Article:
A Fishy Take On Human Skin Tones

A male stickleback in full mating color. i i

hide captionA male stickleback from David Kingsley's collection at Stanford University. Scientists studying stickleback evolution have discovered that humans have very similar versions of the genes sticklebacks use to change skin color when they adapt to new environments.

Tim Howes/Stanford University
A male stickleback in full mating color.

A male stickleback from David Kingsley's collection at Stanford University. Scientists studying stickleback evolution have discovered that humans have very similar versions of the genes sticklebacks use to change skin color when they adapt to new environments.

Tim Howes/Stanford University

Humans are not fish. But the two very different species share a genetic toolkit that determines all sorts of crucial traits. So studying fish can teach us important things about ourselves.

David Kingsley is a geneticist at Stanford University. He's interested in how genes changed over the course of human evolution.

Kingsley says it's important to think of humans as part of a bigger picture.

Humans, says Kingsley, are part of "the large branching set of relationships that is what's produced all the organisms we see around us."

Humans Came From Fish

To get a better idea of how humans emerged out of these branching relationships, Kingsley has turned to fish, and to one fish in particular: the stickleback.

Interactive: Building A Human Body

Much of the body we have today took shape millions of years before the first primate emerged.

"We didn't choose them because we wanted to understand sticklebacks themselves," says Kingsley. "We chose them because they're a model that makes the process of evolution something that can be dissected and taken apart in the lab."

Until about 15,000 years ago, sticklebacks lived in the ocean, and they all pretty much looked the same. But 15,000 years ago an ice age was ending and glaciers were receding, creating a variety of new environments for the fish. The sticklebacks evolved a variety of new colors and shapes as they adapted to their new homes.

Kingsley figured if he could find the genes that caused those changes to take place, that might tell him how human color and shape evolved.

To find the genes, he breeds the small fish in 30-gallon tanks in the basement of the Stanford Medical School. Kingsley has collected sticklebacks from around the world — big ones, small ones, brown ones, white ones. By breeding big ones with small ones, white ones with green ones, he can follow genes for color and size through successive generations and zero in on the ones he's interested in.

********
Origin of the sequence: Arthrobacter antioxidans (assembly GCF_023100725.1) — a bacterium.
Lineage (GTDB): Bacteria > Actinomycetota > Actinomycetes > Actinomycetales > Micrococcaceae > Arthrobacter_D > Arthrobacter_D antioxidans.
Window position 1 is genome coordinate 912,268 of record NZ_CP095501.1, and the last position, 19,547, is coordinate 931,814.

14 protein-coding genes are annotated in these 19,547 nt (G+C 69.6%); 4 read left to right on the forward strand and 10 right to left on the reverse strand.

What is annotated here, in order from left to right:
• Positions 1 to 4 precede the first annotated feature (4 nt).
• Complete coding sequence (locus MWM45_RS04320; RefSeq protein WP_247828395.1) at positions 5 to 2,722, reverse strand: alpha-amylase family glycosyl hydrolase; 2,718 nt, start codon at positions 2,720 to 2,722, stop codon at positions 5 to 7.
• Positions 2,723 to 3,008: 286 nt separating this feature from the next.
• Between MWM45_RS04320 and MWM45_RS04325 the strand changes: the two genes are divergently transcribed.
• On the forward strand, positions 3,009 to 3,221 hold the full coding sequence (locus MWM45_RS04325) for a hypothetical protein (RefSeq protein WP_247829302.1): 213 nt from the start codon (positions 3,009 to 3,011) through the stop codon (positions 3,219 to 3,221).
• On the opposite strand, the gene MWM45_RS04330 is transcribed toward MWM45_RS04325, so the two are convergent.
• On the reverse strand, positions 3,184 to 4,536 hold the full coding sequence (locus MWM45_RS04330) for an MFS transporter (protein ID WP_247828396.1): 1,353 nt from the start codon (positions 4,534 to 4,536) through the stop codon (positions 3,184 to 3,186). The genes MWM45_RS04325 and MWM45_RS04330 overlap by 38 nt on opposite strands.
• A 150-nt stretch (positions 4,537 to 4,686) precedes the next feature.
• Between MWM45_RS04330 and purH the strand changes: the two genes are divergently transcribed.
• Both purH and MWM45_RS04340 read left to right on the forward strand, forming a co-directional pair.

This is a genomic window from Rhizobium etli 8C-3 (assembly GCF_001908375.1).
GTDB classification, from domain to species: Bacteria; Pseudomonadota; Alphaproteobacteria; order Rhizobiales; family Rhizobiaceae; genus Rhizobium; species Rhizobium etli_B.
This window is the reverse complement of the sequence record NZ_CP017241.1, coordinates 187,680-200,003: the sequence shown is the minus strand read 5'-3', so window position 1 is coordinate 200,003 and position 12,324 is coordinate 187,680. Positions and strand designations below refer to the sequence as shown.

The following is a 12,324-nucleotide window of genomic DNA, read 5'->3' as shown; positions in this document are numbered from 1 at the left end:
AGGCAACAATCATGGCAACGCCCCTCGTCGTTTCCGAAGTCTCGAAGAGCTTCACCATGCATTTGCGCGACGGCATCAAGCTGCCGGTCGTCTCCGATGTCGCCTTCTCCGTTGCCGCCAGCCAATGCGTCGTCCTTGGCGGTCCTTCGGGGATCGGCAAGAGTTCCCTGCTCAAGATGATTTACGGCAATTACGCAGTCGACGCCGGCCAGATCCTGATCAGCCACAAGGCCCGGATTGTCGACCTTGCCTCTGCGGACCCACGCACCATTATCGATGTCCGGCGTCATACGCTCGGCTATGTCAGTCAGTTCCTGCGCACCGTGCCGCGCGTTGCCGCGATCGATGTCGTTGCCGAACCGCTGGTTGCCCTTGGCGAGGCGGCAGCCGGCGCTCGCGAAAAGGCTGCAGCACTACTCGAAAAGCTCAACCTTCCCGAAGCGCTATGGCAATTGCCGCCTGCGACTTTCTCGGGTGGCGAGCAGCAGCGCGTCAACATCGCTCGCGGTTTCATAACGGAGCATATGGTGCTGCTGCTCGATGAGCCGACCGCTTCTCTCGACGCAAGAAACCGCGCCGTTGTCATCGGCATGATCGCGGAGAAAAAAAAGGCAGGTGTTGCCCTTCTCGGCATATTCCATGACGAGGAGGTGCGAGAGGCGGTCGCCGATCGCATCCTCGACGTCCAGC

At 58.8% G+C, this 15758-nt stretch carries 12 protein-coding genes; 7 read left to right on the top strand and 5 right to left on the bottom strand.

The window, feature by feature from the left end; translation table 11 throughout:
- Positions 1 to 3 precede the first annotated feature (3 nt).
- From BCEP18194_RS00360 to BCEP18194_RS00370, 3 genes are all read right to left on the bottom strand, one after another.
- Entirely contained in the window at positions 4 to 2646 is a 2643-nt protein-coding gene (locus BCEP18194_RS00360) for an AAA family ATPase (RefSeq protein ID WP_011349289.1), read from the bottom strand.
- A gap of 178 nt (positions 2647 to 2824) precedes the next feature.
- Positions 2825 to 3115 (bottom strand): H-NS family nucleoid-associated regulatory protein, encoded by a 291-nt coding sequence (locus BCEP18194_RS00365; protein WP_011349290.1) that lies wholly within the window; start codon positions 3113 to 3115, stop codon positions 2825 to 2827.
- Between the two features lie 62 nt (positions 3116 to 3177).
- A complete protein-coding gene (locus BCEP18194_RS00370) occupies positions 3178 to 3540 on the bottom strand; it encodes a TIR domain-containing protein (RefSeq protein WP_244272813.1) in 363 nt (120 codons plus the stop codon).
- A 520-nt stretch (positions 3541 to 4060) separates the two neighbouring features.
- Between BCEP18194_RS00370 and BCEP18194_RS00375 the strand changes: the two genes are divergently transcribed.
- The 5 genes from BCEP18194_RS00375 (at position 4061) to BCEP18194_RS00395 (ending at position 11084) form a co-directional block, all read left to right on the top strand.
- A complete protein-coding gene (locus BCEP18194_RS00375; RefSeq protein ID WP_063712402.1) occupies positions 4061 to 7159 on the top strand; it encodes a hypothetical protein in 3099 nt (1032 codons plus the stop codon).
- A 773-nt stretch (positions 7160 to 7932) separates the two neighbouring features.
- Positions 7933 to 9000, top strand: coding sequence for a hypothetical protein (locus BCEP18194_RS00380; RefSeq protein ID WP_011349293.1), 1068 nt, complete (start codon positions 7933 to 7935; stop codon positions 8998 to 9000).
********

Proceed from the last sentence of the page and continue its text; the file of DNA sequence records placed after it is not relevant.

Genes For Changing Color

Recently, Kingsley says, he found the genes responsible for stickleback color. And that's an important step, because when humans left Africa about 100,000 years ago, they too started evolving new colors.

Genetisist David Kingsley catches sticklebacks in a stream near his lab at Stanford University. i i

hide captionGenetisist David Kingsley catches sticklebacks in a stream near his lab at Stanford University. Studying these fish can reveal a lot about the evolution of humans.

Jane Greenhalgh/NPR
Genetisist David Kingsley catches sticklebacks in a stream near his lab at Stanford University.

Genetisist David Kingsley catches sticklebacks in a stream near his lab at Stanford University. Studying these fish can reveal a lot about the evolution of humans.

Jane Greenhalgh/NPR

And humans, as it turns out, have very similar versions of each of these genes.

"Fish are not humans, but humans came from fish," says Kingsley. "And that relationship is probably the reason that the mechanisms discovered in one organism are often predictive of what happens in other organisms."

So Kingsley looked to see if the same genes played the same role in human coloration. Early results suggest they do. Like fish, humans have also evolved a variety of skin colors that are striking and easy to recognize.

"And it turns out to involve exactly the same genes and exactly the same mechanisms that are involved in the stickleback," Kingsley says.

This is a theme in Kingsley's work, and in evolution in general.

If something works in one organism — say the genes for controlling skin color — it tends get passed on to that organism's evolutionary descendants. So it's not surprising the same genes play the same role in humans and fish. We all share a genetic toolkit that gets used over and over, just in slightly different ways. Not just for skin color, but for all sorts of crucial traits.

But somehow, these small changes in our genes, and the way they switch on and off, can result in big effects. For us, it meant language and big brains. And that lets us do things other species can't.

"We build the cities, we do radio shows, we have the technology and the ability to communicate and interact and study ourselves and where we came from," says Kinglsey.

"That's unique to humans. We're studying the sticklebacks, the sticklebacks aren't studying us."

At least we don't think they are.

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